Blue Jays Off-Season Target – Ricky Nolasco

Ricky Nolasco

Ricky Nolasco


The Blue Jays have a lot of decisions to make in the upcoming off-season, from a new team president to a likely new general manager and even deciding whether or not to keep the team’s greatest player of all time in Roy Halladay.  I am going to be doing a series of posts in the new few weeks and months as the looming off-season is nearly upon us, with players (realistically – sorry Pujols is just not an option) I feel the Blue Jays would be smart to acquire.

The first player on my off-season wish list is SP Ricky Nolasco.  I know what you are thinking, the first player the Blue Jays should be attempting to land is a pitcher coming off a 13-9, 5.06 ERA season – I must be crazy, or stupid.  Well, you just helped my case if you felt it would be just plain insanity to even consider a guy like Nolasco – maybe this is the perfect time to strike for a guy who appears to have had a rough year but whose peripheral stats were nearly as good as any pitcher in the majors and a man who suffered from some extremely tough luck in 2009.

Ricky Nolasco, who will be 27 years old on opening day in 2010 just had one of the strangest seasons a pitcher has had in a long time.  Nolasco had the highest ERA (5.06) for any pitcher in history with a 1.25 WHIP and one of the biggest discrepancies between his ERA (a relatively useless stat) and his FIP (fielding independent pitching).  Nolasco led all qualified starting pitchers in the major leagues with a 1.71 difference between his ERA (5.06) and his FIP (3.35) as he suffered from absolutely miserable luck this season – namely a .336 BABIP and very low 61% LOB.

2009 3.35 5.06 9.5 4.4 1.12 38 336 61
2008 3.77 3.52 7.9 4.4 1.19 38 284 76


As you can see that 5.06 ERA sticks out like a sore thumb when you look at all of the other stats listed on the above table, as does the .336 BABIP and 61% LOB rate.  All things considered Nolasco was actually a better pitcher in 2009 as he took his strikeout game to an entirely new level with a 9.5 K/9 with the help of his wicked slider (which was worth 12.2 runs per 100 pitches) and an improved split finger offering (worth 5.6 runs per 100 pitches thrown).  Nolasco recently struck out 9 batters in a row (one strikeout away from the record) and has been fairly dominant since his return to the major leagues after a quick demotion.

The Florida Marlins are reportedly already looking to shed salary and Nolasco will be entering his lucrative contract years in the near future and the Blue Jays have what any cost sensitive teams want, cheap young talent.  I am not sure what it would take to get the deal done, but if the Jays offered Brett Cecil and a young bat it might be enough – but that is strictly hearsay.  Likely the Marlins know what they have in Nolasco and the young stud righty is anything but available in their eyes, but it has to be worth a phone call –or two.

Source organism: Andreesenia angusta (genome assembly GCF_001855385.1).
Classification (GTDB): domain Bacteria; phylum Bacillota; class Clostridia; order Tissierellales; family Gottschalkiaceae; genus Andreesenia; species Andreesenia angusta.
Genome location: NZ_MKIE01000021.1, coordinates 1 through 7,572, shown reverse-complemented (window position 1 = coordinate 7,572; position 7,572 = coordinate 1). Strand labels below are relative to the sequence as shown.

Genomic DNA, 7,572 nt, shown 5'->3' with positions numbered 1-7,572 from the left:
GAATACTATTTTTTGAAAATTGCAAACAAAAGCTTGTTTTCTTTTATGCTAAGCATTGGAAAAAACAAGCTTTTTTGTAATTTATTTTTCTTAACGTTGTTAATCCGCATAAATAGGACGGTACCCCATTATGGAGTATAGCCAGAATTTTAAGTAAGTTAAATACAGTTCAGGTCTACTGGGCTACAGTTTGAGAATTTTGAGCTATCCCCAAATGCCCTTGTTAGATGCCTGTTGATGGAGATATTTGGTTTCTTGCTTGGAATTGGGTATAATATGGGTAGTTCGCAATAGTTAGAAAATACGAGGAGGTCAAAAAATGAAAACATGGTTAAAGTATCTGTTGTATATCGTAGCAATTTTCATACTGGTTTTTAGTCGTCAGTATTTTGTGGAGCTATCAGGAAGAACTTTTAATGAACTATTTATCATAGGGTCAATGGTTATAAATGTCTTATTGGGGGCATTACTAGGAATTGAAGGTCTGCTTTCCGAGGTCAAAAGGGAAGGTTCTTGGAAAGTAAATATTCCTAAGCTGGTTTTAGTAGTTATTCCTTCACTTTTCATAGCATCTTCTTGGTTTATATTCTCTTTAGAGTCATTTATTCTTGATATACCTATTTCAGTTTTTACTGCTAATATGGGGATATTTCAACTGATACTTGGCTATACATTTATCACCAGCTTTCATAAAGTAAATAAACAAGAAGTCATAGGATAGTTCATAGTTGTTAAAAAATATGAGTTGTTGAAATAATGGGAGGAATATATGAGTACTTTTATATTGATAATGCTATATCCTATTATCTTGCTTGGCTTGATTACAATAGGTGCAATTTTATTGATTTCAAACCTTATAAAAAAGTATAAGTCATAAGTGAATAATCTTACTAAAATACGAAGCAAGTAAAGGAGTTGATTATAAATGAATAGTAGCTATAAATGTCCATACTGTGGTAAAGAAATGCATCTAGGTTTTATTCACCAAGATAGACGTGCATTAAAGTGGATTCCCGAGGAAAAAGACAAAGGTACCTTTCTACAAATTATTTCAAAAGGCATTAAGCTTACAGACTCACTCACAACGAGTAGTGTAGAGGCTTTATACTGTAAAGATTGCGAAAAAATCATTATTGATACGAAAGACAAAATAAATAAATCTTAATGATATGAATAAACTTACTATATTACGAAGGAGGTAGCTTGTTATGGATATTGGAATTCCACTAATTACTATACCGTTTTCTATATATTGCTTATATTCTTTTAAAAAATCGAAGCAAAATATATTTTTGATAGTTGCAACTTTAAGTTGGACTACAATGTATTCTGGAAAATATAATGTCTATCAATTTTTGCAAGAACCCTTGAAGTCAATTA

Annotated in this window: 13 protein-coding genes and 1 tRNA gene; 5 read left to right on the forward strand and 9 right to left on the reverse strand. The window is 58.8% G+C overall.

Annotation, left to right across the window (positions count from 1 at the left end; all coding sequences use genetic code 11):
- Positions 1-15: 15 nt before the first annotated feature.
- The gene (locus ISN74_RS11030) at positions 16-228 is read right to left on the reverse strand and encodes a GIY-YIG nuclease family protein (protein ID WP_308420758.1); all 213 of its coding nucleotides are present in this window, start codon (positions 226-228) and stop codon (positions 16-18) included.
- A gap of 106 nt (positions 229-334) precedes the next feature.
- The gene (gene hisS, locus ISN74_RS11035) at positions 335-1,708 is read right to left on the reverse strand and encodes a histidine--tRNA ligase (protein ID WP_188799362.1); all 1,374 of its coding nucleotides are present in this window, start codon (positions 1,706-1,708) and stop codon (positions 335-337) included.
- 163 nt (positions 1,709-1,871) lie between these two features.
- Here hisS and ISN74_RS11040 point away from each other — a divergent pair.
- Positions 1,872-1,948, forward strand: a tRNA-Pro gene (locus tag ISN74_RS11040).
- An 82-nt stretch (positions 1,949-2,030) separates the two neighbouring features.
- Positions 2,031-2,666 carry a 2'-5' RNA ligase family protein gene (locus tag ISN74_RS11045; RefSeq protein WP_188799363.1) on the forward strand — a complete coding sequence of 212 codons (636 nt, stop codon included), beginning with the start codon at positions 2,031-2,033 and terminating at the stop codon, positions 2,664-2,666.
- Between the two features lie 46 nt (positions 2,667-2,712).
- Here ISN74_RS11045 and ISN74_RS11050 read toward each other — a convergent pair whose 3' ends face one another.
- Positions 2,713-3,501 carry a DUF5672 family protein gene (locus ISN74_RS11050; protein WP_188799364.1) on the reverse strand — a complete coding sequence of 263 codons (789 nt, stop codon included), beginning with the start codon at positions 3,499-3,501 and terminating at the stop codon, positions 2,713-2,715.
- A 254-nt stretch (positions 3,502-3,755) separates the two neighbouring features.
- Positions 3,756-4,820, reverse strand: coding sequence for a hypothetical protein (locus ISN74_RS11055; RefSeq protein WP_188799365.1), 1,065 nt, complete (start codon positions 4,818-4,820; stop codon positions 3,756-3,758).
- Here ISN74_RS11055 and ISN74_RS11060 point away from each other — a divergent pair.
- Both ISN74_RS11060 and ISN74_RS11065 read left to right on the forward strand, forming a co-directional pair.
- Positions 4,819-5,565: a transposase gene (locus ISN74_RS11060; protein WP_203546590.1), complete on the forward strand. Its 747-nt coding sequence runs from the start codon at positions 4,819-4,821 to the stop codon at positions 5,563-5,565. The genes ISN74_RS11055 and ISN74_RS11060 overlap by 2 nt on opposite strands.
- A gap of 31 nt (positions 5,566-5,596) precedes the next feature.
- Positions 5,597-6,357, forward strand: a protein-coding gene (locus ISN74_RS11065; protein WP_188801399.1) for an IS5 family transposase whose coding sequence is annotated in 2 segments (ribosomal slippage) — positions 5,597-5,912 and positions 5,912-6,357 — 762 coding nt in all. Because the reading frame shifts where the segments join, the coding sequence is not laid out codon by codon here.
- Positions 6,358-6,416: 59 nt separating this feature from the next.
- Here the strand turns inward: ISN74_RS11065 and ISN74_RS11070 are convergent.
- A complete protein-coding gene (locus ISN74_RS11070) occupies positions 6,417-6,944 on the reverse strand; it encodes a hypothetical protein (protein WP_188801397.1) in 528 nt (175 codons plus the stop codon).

If the Blue Jays are serious about adding payroll in 2010 and want to keep Roy Halladay, adding a legit #2 starter to backup Roy Halladay ala the much missed A.J. Burnett would be the first move I would make before looking at adding a veteran bat to take pressure off Aaron Hill and Adam Lind in the heart of the Toronto order.  If the perceived value of Ricky Nolasco is low this would seem like the ideal time to try and pull off a steal.


9 responses to “Blue Jays Off-Season Target – Ricky Nolasco

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  2. Nice try, but the Marlins are fully aware of Nolasco’s value, and its certainly not “Brett Cecil and a young bat”, you’ll have to look elsewhere.
    Expect Nolasco to be their #2 priority in re-upping this winter, right after Josh Johnson.

    • Hey, a guy can dream can’t he? I was hoping they were looking to avoid paying him and hope they are drunk when they look at his stats (or focus on avg ERA).

  3. I noticed Nolasco’s rotten luck a couple days ago also. What’s not an aberration is his delicious K-rate. I’d like to get him but not through the trade route. I’d rather just sign a FA #2/3 starter like Lackey, Harden, Bedard, Hudson and hold on to Cecil.

    • Why throw good money into bad arms. All of these guys are serious injury risks.

      • Those are hardly “bad arms”. I’d rather give those guys short, incentive-laden contracts than give up our best pitching prospect.

      • Wrong wording, “troubled” arms. Harden or Bedard might take a short deal in Canada, doubtful anybody else would and those are the two most defunct arms in the league. Harden never pitches 140 or more innings it seems and Bedard when healthy is dominant but that is doubtful at this stage in his career.

  4. Of course, that’s dependent on the payroll situation. If they don’t spend, then they’ll have to trade.

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